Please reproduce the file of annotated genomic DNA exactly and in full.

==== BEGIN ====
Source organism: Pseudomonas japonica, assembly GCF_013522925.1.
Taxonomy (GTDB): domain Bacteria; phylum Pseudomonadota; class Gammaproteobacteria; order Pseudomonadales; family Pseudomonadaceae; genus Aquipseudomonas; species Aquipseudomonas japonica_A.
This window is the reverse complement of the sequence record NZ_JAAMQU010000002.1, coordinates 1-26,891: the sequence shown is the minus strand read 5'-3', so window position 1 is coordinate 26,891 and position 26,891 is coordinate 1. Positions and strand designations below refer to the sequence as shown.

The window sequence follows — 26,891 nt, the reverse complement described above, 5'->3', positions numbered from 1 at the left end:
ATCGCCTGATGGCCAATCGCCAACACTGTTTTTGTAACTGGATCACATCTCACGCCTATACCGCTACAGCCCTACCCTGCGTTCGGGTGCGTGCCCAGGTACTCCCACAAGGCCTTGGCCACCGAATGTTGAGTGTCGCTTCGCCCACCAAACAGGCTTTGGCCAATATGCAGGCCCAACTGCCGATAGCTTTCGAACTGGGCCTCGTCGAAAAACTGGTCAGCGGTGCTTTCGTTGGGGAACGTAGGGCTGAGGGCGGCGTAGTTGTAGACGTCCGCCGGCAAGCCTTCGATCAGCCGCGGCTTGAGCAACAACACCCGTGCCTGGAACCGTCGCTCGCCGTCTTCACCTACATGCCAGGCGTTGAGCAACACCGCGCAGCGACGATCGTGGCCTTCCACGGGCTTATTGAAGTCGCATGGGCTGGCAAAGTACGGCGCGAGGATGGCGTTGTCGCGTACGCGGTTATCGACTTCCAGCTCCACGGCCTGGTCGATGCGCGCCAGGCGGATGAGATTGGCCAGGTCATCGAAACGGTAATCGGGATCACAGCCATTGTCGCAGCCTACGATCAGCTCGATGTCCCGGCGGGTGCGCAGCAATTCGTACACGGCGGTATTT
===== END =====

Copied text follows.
Source organism: Pseudomonas japonica, assembly GCF_013522925.1.
Taxonomy (GTDB): domain Bacteria; phylum Pseudomonadota; class Gammaproteobacteria; order Pseudomonadales; family Pseudomonadaceae; genus Aquipseudomonas; species Aquipseudomonas japonica_A.
This window is the reverse complement of the sequence record NZ_JAAMQU010000002.1, coordinates 1-26,891: the sequence shown is the minus strand read 5'-3', so window position 1 is coordinate 26,891 and position 26,891 is coordinate 1. Positions and strand designations below refer to the sequence as shown.

The window sequence follows — 26,891 nt, the reverse complement described above, 5'->3', positions numbered from 1 at the left end:
ATCGCCTGATGGCCAATCGCCAACACTGTTTTTGTAACTGGATCACATCTCACGCCTATACCGCTACAGCCCTACCCTGCGTTCGGGTGCGTGCCCAGGTACTCCCACAAGGCCTTGGCCACCGAATGTTGAGTGTCGCTTCGCCCACCAAACAGGCTTTGGCCAATATGCAGGCCCAACTGCCGATAGCTTTCGAACTGGGCCTCGTCGAAAAACTGGTCAGCGGTGCTTTCGTTGGGGAACGTAGGGCTGAGGGCGGCGTAGTTGTAGACGTCCGCCGGCAAGCCTTCGATCAGCCGCGGCTTGAGCAACAACACCCGTGCCTGGAACCGTCGCTCGCCGTCTTCACCTACATGCCAGGCGTTGAGCAACACCGCGCAGCGACGATCGTGGCCTTCCACGGGCTTATTGAAGTCGCATGGGCTGGCAAAGTACGGCGCGAGGATGGCGTTGTCGCGTACGCGGTTATCGACTTCCAGCTCCACGGCCTGGTCGATGCGCGCCAGGCGGATGAGATTGGCCAGGTCATCGAAACGGTAATCGGGATCACAGCCATTGTCGCAGCCTACGATCAGCTCGATGTCCCGGCGGGTGCGCAGCAATTCGTACACGGCGGTATTT